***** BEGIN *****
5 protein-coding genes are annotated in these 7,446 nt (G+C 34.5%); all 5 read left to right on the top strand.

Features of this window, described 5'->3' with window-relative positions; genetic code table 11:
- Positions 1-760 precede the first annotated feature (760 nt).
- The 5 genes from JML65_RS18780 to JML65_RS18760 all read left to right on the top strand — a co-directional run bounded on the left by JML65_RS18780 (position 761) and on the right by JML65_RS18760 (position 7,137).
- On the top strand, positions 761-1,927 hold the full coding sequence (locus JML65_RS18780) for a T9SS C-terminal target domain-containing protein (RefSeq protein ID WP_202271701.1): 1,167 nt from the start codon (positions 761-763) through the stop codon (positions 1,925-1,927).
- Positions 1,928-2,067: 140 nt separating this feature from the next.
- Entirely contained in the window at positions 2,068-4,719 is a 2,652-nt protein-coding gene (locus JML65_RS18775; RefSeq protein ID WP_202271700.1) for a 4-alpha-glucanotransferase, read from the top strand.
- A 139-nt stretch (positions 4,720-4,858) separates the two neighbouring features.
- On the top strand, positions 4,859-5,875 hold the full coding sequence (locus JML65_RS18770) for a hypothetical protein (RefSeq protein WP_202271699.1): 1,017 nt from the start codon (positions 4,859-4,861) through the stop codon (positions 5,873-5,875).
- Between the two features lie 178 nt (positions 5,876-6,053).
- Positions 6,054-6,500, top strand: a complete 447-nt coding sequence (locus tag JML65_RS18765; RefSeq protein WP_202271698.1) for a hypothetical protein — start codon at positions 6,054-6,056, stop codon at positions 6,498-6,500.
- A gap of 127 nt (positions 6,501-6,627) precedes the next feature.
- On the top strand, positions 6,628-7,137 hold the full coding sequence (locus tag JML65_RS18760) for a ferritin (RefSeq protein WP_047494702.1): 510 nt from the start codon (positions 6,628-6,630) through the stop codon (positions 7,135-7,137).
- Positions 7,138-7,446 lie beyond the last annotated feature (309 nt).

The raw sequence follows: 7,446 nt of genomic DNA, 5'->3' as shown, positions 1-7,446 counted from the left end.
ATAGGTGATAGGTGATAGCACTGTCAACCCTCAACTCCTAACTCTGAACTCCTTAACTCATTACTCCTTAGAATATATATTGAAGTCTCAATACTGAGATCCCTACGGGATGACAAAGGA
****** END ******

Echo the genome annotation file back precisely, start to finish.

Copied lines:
5 protein-coding genes are annotated in these 7,446 nt (G+C 34.5%); all 5 read left to right on the top strand.

Features of this window, described 5'->3' with window-relative positions; genetic code table 11:
- Positions 1-760 precede the first annotated feature (760 nt).
- The 5 genes from JML65_RS18780 to JML65_RS18760 all read left to right on the top strand — a co-directional run bounded on the left by JML65_RS18780 (position 761) and on the right by JML65_RS18760 (position 7,137).
- On the top strand, positions 761-1,927 hold the full coding sequence (locus JML65_RS18780) for a T9SS C-terminal target domain-containing protein (RefSeq protein ID WP_202271701.1): 1,167 nt from the start codon (positions 761-763) through the stop codon (positions 1,925-1,927).
- Positions 1,928-2,067: 140 nt separating this feature from the next.
- Entirely contained in the window at positions 2,068-4,719 is a 2,652-nt protein-coding gene (locus JML65_RS18775; RefSeq protein ID WP_202271700.1) for a 4-alpha-glucanotransferase, read from the top strand.
- A 139-nt stretch (positions 4,720-4,858) separates the two neighbouring features.
- On the top strand, positions 4,859-5,875 hold the full coding sequence (locus JML65_RS18770) for a hypothetical protein (RefSeq protein WP_202271699.1): 1,017 nt from the start codon (positions 4,859-4,861) through the stop codon (positions 5,873-5,875).
- Between the two features lie 178 nt (positions 5,876-6,053).
- Positions 6,054-6,500, top strand: a complete 447-nt coding sequence (locus tag JML65_RS18765; RefSeq protein WP_202271698.1) for a hypothetical protein — start codon at positions 6,054-6,056, stop codon at positions 6,498-6,500.
- A gap of 127 nt (positions 6,501-6,627) precedes the next feature.
- On the top strand, positions 6,628-7,137 hold the full coding sequence (locus tag JML65_RS18760) for a ferritin (RefSeq protein WP_047494702.1): 510 nt from the start codon (positions 6,628-6,630) through the stop codon (positions 7,135-7,137).
- Positions 7,138-7,446 lie beyond the last annotated feature (309 nt).

The raw sequence follows: 7,446 nt of genomic DNA, 5'->3' as shown, positions 1-7,446 counted from the left end.
ATAGGTGATAGGTGATAGCACTGTCAACCCTCAACTCCTAACTCTGAACTCCTTAACTCATTACTCCTTAGAATATATATTGAAGTCTCAATACTGAGATCCCTACGGGATGACAAAGGA